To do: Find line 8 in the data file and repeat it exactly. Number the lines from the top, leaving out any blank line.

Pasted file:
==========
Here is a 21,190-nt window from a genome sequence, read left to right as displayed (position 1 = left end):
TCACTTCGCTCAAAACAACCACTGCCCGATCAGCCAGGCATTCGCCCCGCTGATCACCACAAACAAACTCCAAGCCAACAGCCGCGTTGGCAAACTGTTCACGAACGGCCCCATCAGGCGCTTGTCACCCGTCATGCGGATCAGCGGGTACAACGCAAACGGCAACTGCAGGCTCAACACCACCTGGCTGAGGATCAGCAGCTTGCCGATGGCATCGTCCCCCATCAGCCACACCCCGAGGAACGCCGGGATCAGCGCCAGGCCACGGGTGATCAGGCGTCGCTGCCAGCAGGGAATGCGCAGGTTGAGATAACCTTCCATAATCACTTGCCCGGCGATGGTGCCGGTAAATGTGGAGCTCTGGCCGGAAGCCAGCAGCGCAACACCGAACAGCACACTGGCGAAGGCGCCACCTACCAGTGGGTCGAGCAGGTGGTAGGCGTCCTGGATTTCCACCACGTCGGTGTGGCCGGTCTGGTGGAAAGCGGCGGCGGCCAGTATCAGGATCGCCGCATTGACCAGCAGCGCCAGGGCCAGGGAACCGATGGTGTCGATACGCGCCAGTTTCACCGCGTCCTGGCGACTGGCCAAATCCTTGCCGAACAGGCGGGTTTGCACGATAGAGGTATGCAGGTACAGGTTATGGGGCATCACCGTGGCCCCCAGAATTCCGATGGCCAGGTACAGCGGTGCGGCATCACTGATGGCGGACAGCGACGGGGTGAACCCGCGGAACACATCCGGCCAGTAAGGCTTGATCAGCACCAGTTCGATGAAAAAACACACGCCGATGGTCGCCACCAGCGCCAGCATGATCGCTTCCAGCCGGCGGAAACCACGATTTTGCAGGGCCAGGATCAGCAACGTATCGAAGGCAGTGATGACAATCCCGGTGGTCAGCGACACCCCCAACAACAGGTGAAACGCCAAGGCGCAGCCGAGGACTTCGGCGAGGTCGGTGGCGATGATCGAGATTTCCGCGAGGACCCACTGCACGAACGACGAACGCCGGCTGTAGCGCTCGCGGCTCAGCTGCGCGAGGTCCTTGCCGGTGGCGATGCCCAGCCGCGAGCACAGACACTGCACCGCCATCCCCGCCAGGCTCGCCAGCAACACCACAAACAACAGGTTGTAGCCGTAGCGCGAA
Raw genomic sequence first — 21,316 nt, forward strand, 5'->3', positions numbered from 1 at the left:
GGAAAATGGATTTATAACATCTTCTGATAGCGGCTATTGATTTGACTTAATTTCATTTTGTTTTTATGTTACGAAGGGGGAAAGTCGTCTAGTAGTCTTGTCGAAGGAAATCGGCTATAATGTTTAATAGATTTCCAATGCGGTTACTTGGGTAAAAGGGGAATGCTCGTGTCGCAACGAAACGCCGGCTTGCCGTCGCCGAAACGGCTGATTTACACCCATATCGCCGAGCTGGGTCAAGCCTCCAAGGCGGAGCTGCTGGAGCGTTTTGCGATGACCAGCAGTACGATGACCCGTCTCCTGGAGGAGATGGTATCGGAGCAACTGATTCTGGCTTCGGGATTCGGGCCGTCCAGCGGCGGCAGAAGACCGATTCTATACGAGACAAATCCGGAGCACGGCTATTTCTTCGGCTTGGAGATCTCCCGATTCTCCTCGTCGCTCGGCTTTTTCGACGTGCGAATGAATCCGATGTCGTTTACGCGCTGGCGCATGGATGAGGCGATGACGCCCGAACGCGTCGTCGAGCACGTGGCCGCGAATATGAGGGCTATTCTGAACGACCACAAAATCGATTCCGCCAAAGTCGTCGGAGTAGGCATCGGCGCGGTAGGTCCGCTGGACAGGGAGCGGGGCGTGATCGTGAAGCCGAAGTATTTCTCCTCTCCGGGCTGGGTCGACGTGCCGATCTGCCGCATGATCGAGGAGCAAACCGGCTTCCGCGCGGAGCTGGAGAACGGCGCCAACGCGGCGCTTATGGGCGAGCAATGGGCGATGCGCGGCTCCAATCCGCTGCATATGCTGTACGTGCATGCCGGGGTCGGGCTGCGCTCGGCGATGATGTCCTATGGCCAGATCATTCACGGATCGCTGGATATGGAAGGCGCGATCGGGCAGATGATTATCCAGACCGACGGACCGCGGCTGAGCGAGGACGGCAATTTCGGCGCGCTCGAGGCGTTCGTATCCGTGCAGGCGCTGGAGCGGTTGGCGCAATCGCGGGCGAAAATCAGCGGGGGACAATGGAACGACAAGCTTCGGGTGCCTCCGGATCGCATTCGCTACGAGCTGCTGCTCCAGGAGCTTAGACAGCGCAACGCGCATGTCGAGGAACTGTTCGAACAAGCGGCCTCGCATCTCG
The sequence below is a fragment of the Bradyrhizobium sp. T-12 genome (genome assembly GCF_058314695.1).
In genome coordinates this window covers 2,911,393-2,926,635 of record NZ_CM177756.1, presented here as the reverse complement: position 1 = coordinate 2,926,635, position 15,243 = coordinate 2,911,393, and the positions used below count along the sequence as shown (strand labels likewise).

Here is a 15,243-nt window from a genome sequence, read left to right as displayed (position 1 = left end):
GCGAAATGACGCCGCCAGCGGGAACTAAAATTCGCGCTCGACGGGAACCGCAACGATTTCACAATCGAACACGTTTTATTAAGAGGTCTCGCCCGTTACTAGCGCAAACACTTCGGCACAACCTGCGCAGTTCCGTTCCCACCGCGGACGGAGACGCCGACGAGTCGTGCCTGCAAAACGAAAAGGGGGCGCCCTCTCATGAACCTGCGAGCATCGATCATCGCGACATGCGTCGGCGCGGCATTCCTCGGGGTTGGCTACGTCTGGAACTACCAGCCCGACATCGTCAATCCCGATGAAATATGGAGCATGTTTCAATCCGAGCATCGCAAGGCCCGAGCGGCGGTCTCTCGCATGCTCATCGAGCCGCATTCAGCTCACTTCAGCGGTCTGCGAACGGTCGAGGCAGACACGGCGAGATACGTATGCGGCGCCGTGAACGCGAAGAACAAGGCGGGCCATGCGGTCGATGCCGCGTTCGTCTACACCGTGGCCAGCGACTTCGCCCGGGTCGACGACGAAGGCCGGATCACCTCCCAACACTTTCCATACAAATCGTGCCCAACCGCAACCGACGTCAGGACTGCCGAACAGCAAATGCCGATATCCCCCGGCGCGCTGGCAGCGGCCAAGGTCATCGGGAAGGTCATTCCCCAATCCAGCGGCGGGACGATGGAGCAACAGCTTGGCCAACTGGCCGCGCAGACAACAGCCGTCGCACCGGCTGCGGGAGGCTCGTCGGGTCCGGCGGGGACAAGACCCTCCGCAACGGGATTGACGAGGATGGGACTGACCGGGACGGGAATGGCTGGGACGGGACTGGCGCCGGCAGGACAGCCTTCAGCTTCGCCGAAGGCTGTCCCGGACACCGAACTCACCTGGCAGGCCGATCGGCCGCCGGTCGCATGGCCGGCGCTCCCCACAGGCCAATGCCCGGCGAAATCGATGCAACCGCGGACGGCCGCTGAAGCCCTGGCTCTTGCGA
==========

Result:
GCGAAATGACGCCGCCAGCGGGAACTAAAATTCGCGCTCGACGGGAACCGCAACGATTTCACAATCGAACACGTTTTATTAAGAGGTCTCGCCCGTTACTAGCGCAAACACTTCGGCACAACCTGCGCAGTTCCGTTCCCACCGCGGACGGAGACGCCGACGAGTCGTGCCTGCAAAACGAAAAGGGGGCGCCCTCTCATGAACCTGCGAGCATCGATCATCGCGACATGCGTCGGCGCGGCATTCCTCGGGGTTGGCTACGTCTGGAACTACCAGCCCGACATCGTCAATCCCGATGAAATATGGAGCATGTTTCAATCCGAGCATCGCAAGGCCCGAGCGGCGGTCTCTCGCATGCTCATCGAGCCGCATTCAGCTCACTTCAGCGGTCTGCGAACGGTCGAGGCAGACACGGCGAGATACGTATGCGGCGCCGTGAACGCGAAGAACAAGGCGGGCCATGCGGTCGATGCCGCGTTCGTCTACACCGTGGCCAGCGACTTCGCCCGGGTCGACGACGAAGGCCGGATCACCTCCCAACACTTTCCATACAAATCGTGCCCAACCGCAACCGACGTCAGGACTGCCGAACAGCAAATGCCGATATCCCCCGGCGCGCTGGCAGCGGCCAAGGTCATCGGGAAGGTCATTCCCCAATCCAGCGGCGGGACGATGGAGCAACAGCTTGGCCAACTGGCCGCGCAGACAACAGCCGTCGCACCGGCTGCGGGAGGCTCGTCGGGTCCGGCGGGGACAAGACCCTCCGCAACGGGATTGACGAGGATGGGACTGACCGGGACGGGAATGGCTGGGACGGGACTGGCGCCGGCAGGACAGCCTTCAGCTTCGCCGAAGGCTGTCCCGGACACCGAACTCACCTGGCAGGCCGATCGGCCGCCGGTCGCATGGCCGGCGCTCCCCACAGGCCAATGCCCGGCGAAATCGATGCAACCGCGGACGGCCGCTGAAGCCCTGGCTCTTGCGA